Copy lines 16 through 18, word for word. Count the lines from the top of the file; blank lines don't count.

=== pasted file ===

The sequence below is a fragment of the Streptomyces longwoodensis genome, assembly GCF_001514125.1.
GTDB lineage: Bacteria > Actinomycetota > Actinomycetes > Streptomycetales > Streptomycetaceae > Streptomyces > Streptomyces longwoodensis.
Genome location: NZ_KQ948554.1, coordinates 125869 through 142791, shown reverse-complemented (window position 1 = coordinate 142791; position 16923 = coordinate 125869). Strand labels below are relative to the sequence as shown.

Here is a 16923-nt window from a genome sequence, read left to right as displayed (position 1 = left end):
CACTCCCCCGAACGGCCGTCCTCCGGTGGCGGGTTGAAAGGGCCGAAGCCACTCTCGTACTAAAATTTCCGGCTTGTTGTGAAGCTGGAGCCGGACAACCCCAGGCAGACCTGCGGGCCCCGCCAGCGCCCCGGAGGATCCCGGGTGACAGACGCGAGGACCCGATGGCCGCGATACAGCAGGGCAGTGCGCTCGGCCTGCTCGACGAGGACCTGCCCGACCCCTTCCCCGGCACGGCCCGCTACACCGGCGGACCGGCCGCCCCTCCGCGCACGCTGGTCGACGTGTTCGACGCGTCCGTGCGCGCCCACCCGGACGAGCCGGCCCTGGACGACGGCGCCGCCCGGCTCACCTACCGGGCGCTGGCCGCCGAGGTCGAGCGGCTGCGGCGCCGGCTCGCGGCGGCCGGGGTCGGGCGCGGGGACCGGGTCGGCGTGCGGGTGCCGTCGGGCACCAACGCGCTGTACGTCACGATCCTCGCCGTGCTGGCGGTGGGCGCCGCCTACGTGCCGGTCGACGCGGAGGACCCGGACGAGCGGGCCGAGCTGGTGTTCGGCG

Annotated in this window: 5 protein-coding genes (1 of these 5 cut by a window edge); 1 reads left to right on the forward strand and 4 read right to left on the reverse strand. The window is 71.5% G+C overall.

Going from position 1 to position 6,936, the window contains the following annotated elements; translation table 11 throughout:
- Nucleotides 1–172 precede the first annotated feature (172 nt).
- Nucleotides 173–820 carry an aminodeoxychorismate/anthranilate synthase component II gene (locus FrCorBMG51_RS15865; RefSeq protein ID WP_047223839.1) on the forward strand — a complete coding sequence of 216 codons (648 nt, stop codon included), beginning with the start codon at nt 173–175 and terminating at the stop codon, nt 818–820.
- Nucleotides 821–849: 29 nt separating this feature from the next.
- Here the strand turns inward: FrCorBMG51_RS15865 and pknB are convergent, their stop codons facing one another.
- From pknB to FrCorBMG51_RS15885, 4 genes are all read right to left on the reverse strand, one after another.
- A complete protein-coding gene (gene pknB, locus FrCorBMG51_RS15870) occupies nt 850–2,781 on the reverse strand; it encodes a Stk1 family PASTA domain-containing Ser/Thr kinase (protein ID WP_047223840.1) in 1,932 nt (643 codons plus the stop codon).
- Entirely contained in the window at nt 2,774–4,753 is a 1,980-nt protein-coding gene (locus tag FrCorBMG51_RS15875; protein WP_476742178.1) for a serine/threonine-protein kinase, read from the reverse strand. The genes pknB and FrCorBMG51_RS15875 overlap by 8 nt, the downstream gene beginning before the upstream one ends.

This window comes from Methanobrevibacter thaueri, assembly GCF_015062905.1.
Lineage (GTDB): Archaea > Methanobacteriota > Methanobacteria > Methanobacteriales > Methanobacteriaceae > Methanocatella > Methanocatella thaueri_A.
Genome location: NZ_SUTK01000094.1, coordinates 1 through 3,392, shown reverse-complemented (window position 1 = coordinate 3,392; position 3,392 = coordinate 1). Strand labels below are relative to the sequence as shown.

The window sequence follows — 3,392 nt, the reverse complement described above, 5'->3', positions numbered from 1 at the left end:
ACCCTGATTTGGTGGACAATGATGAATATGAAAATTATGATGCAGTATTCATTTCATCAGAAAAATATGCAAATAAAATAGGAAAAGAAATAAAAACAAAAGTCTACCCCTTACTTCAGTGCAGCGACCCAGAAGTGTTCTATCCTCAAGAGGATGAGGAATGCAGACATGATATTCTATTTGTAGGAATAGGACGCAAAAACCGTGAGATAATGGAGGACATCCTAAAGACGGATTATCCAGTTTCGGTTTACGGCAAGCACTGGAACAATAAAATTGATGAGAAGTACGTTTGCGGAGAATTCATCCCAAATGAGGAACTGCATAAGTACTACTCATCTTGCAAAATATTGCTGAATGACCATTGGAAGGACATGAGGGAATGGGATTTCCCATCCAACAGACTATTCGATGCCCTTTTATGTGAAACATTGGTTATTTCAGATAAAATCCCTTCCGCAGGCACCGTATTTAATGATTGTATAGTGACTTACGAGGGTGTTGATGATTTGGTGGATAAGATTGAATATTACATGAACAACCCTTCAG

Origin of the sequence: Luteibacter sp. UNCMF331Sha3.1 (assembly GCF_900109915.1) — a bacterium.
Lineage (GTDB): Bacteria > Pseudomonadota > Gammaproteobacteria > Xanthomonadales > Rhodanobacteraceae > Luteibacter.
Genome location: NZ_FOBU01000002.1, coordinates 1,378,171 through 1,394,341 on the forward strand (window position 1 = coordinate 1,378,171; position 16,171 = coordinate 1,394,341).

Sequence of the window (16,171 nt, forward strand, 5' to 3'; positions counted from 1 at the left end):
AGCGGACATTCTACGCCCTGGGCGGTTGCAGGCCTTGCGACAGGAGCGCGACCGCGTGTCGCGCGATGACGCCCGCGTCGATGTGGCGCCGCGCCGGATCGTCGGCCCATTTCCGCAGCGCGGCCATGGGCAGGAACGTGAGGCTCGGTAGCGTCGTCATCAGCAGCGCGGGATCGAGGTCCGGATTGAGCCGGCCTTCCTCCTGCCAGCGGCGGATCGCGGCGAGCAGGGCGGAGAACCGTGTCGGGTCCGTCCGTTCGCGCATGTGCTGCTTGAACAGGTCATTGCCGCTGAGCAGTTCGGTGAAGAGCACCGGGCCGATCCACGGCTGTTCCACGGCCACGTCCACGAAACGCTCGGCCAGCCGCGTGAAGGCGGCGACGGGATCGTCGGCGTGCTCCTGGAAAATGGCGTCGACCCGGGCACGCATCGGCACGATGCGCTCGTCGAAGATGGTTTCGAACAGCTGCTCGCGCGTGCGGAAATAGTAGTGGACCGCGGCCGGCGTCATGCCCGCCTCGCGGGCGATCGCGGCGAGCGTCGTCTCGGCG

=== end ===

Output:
Lineage (GTDB): Archaea > Methanobacteriota > Methanobacteria > Methanobacteriales > Methanobacteriaceae > Methanocatella > Methanocatella thaueri_A.
Genome location: NZ_SUTK01000094.1, coordinates 1 through 3,392, shown reverse-complemented (window position 1 = coordinate 3,392; position 3,392 = coordinate 1). Strand labels below are relative to the sequence as shown.

The window sequence follows — 3,392 nt, the reverse complement described above, 5'->3', positions numbered from 1 at the left end: